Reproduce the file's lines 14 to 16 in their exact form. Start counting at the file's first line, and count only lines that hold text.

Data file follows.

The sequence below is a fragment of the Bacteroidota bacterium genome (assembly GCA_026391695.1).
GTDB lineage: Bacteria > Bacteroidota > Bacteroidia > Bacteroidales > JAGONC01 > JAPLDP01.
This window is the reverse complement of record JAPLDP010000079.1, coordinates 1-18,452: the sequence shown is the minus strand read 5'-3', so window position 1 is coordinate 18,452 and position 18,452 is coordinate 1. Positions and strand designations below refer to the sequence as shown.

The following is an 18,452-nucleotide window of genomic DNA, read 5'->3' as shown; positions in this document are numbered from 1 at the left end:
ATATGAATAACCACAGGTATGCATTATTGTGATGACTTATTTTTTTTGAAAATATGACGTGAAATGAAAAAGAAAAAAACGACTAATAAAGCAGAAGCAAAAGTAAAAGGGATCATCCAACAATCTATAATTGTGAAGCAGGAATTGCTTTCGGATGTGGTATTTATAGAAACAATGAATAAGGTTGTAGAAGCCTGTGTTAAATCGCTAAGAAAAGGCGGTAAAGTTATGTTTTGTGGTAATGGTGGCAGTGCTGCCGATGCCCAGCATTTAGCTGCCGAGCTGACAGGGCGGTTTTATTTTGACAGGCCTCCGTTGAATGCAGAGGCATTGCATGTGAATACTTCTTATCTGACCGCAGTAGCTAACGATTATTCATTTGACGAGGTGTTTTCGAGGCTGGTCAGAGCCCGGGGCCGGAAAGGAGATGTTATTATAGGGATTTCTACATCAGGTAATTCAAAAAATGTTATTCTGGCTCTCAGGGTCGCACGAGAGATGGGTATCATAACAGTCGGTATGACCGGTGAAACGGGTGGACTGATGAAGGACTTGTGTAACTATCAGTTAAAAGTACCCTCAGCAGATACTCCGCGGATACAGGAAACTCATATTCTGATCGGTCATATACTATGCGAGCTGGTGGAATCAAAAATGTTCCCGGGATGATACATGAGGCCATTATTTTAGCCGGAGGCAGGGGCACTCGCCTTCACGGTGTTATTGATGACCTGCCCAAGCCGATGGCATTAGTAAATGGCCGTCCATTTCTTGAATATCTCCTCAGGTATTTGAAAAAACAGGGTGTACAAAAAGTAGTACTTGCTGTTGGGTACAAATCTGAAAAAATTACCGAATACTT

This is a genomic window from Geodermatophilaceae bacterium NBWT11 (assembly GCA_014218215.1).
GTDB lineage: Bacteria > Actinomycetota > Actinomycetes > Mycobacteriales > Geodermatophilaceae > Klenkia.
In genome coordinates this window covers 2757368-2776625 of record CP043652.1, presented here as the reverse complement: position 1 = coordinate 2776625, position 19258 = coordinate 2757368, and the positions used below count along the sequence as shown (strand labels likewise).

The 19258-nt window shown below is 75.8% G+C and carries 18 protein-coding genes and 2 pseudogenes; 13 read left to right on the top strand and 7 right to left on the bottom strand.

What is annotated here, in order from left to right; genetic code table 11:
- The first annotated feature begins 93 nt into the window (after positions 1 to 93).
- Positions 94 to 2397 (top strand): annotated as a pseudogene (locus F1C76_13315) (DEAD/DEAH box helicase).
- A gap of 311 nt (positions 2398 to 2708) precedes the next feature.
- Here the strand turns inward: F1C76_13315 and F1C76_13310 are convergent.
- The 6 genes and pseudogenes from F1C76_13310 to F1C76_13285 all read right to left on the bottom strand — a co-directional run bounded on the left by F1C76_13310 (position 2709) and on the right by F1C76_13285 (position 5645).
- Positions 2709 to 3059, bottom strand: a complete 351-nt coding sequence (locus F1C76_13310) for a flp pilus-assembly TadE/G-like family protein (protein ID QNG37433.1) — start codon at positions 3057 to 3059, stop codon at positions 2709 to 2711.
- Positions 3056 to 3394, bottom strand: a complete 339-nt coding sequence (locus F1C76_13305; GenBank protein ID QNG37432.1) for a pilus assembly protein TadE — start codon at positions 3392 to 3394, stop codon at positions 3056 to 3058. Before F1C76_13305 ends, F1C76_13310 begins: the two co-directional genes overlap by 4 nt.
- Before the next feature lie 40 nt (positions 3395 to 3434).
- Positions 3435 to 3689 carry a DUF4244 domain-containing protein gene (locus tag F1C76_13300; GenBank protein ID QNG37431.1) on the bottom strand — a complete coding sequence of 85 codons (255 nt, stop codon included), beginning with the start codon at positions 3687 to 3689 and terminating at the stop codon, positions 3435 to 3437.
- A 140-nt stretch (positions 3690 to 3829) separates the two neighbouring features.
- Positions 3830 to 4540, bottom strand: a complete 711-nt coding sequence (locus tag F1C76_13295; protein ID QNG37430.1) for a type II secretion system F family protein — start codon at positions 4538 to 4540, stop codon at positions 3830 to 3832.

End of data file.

- Here the strand turns inward: F1C76_13315 and F1C76_13310 are convergent.
- The 6 genes and pseudogenes from F1C76_13310 to F1C76_13285 all read right to left on the bottom strand — a co-directional run bounded on the left by F1C76_13310 (position 2709) and on the right by F1C76_13285 (position 5645).
- Positions 2709 to 3059, bottom strand: a complete 351-nt coding sequence (locus F1C76_13310) for a flp pilus-assembly TadE/G-like family protein (protein ID QNG37433.1) — start codon at positions 3057 to 3059, stop codon at positions 2709 to 2711.